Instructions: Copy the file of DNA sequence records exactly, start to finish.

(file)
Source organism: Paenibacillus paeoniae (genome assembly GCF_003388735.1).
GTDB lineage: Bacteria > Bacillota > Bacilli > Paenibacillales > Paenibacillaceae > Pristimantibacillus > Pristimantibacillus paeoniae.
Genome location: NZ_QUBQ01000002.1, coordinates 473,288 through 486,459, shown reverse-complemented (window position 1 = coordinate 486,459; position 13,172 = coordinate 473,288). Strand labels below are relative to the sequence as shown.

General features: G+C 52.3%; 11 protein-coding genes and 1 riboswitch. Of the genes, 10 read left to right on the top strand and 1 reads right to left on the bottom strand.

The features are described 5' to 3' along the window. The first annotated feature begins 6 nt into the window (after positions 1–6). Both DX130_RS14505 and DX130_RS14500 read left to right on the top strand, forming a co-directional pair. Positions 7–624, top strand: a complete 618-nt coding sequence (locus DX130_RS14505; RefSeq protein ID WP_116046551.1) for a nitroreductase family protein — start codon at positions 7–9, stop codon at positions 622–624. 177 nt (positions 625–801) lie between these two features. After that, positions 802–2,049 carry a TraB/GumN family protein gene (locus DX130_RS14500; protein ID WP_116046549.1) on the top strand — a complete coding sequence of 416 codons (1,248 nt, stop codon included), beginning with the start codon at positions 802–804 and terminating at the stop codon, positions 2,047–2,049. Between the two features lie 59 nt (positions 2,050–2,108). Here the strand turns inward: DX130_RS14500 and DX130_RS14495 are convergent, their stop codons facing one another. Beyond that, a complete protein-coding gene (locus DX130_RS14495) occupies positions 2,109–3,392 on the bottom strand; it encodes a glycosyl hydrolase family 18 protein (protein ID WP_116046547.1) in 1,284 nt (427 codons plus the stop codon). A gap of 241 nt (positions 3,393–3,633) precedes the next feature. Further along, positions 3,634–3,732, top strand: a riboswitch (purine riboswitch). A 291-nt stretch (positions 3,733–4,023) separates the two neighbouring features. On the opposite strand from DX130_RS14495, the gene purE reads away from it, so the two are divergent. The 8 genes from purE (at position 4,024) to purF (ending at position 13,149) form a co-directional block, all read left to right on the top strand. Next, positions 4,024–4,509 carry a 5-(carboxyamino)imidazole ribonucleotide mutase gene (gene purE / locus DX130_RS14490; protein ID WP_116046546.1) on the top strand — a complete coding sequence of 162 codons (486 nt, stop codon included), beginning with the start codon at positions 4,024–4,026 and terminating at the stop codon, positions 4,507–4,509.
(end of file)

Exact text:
Source organism: Paenibacillus paeoniae (genome assembly GCF_003388735.1).
GTDB lineage: Bacteria > Bacillota > Bacilli > Paenibacillales > Paenibacillaceae > Pristimantibacillus > Pristimantibacillus paeoniae.
Genome location: NZ_QUBQ01000002.1, coordinates 473,288 through 486,459, shown reverse-complemented (window position 1 = coordinate 486,459; position 13,172 = coordinate 473,288). Strand labels below are relative to the sequence as shown.

General features: G+C 52.3%; 11 protein-coding genes and 1 riboswitch. Of the genes, 10 read left to right on the top strand and 1 reads right to left on the bottom strand.

The features are described 5' to 3' along the window. The first annotated feature begins 6 nt into the window (after positions 1–6). Both DX130_RS14505 and DX130_RS14500 read left to right on the top strand, forming a co-directional pair. Positions 7–624, top strand: a complete 618-nt coding sequence (locus DX130_RS14505; RefSeq protein ID WP_116046551.1) for a nitroreductase family protein — start codon at positions 7–9, stop codon at positions 622–624. 177 nt (positions 625–801) lie between these two features. After that, positions 802–2,049 carry a TraB/GumN family protein gene (locus DX130_RS14500; protein ID WP_116046549.1) on the top strand — a complete coding sequence of 416 codons (1,248 nt, stop codon included), beginning with the start codon at positions 802–804 and terminating at the stop codon, positions 2,047–2,049. Between the two features lie 59 nt (positions 2,050–2,108). Here the strand turns inward: DX130_RS14500 and DX130_RS14495 are convergent, their stop codons facing one another. Beyond that, a complete protein-coding gene (locus DX130_RS14495) occupies positions 2,109–3,392 on the bottom strand; it encodes a glycosyl hydrolase family 18 protein (protein ID WP_116046547.1) in 1,284 nt (427 codons plus the stop codon). A gap of 241 nt (positions 3,393–3,633) precedes the next feature. Further along, positions 3,634–3,732, top strand: a riboswitch (purine riboswitch). A 291-nt stretch (positions 3,733–4,023) separates the two neighbouring features. On the opposite strand from DX130_RS14495, the gene purE reads away from it, so the two are divergent. The 8 genes from purE (at position 4,024) to purF (ending at position 13,149) form a co-directional block, all read left to right on the top strand. Next, positions 4,024–4,509 carry a 5-(carboxyamino)imidazole ribonucleotide mutase gene (gene purE / locus DX130_RS14490; protein ID WP_116046546.1) on the top strand — a complete coding sequence of 162 codons (486 nt, stop codon included), beginning with the start codon at positions 4,024–4,026 and terminating at the stop codon, positions 4,507–4,509.